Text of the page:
"In recent years, many States have enacted legislation that protects directors or officers of companies from damage suits. These 'insulating' statutes provide for various amounts of immunity to directors and officers. For example, in Indiana, a director or officer is liable for damages only if his conduct constitutes 'wilfull misconduct or recklessness.'

"The reported bill totally preempted state law in this area, with respect to suits brought by the FDIC against bank directors and officers. However, in light of the state law implications raised by this provision, the manager's amendment scales back the scope of this preemption."

135 Cong. Rec. S4278-79 (daily ed. April 19, 1989). Two other senators, Roth and Garn, specifically commented on the limited preemptive scope of the section. See id. at S4281. Construction of section 1821(k) to preempt only those state laws that seek to insulate officers or directors from liability for gross negligence accurately reflects the intention of the senators who addressed this issue during the Senate floor debate.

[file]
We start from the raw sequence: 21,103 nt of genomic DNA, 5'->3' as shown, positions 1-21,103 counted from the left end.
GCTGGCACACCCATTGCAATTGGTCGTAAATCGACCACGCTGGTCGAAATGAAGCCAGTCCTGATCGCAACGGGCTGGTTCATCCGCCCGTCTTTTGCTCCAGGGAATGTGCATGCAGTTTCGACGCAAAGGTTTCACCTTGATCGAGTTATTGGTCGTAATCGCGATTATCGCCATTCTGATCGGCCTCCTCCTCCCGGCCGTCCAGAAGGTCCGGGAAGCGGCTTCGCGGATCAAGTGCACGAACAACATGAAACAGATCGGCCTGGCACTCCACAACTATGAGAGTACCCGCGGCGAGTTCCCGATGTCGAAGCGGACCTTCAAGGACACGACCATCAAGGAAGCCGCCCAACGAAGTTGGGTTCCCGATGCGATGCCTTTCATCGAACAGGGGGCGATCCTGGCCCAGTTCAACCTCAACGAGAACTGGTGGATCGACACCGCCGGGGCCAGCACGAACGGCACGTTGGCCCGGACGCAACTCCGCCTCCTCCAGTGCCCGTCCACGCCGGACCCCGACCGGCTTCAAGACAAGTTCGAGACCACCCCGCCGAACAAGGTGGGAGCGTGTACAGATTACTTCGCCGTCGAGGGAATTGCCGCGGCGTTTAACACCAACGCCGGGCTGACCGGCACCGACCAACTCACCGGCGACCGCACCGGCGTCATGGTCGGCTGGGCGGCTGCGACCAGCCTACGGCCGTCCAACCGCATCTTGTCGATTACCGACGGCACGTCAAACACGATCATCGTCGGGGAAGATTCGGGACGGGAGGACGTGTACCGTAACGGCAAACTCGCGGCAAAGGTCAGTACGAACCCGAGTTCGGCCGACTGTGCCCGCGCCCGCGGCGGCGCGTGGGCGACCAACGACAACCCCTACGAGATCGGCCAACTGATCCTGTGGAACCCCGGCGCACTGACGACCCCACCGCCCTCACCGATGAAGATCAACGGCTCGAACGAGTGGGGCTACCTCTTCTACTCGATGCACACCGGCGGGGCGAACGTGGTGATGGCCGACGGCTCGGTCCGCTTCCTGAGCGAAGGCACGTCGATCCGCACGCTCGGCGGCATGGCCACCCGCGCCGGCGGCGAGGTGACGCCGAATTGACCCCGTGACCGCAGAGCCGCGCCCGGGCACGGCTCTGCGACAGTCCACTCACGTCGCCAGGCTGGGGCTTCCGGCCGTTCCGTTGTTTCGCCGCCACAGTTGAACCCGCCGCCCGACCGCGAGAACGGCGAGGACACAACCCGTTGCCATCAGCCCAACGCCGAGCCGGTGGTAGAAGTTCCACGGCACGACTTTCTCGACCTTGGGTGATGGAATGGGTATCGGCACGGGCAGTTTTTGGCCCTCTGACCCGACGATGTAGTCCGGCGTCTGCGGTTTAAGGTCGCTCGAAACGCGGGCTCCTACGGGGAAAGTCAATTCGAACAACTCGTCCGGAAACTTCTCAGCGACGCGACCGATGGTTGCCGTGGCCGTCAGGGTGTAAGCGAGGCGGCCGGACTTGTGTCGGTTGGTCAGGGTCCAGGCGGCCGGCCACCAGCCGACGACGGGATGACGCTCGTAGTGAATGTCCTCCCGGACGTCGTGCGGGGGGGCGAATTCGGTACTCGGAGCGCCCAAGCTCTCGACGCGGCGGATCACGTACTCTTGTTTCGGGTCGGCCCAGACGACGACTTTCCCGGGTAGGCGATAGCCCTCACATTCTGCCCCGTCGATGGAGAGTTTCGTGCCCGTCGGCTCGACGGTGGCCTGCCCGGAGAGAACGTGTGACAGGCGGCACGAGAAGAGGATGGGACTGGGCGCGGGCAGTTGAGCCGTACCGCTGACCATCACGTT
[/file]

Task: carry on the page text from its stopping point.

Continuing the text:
Defendants suggest that the comments of two other senators, Heflin and Sanford, see id. at S4264 (Heflin), S4277 (Sanford), expressing concern about the ability of federally insured institutions to attract qualified officers and directors, compel a different conclusion. Appellee's Answering Brief at 35. Unfortunately for defendants, Senator Heflin was discussing a different section of FIRREA; in response to his concerns, the standards governing the availability of civil money penalties under 12 U.S.C. § 1818(i) (2) are more rigid than originally proposed. See 135 Cong. Rec. S4265 (daily ed. April 19, 1989) (remarks of Sen. Riegle). Reliance on Senator Sanford's remarks is likewise misplaced. He was expressing his satisfaction at the limited scope of federal preemption of state law in the section. Id. at S4276-77. While attracting qualified persons to serve as officers or directors is an important goal of federal policy, section 1821(k) only establishes post-dissolution liability standards. States are still free to hold officers or directors liable for simple negligence prior to dissolution. The effect of federal civil money penalties imposed by other sections of FIRREA on an individual's willingness to serve as an officer or director of a federally insured institution is thus more significant than the post-dissolution effect of section 1821(k).

The strongest support for defendants' argument is found in the conference report. H.R.Rep. No. 222, 101st Cong., 1st Session, reprinted in 1989 U.S.C.C.A.N. 432, 437. The report provides in relevant part: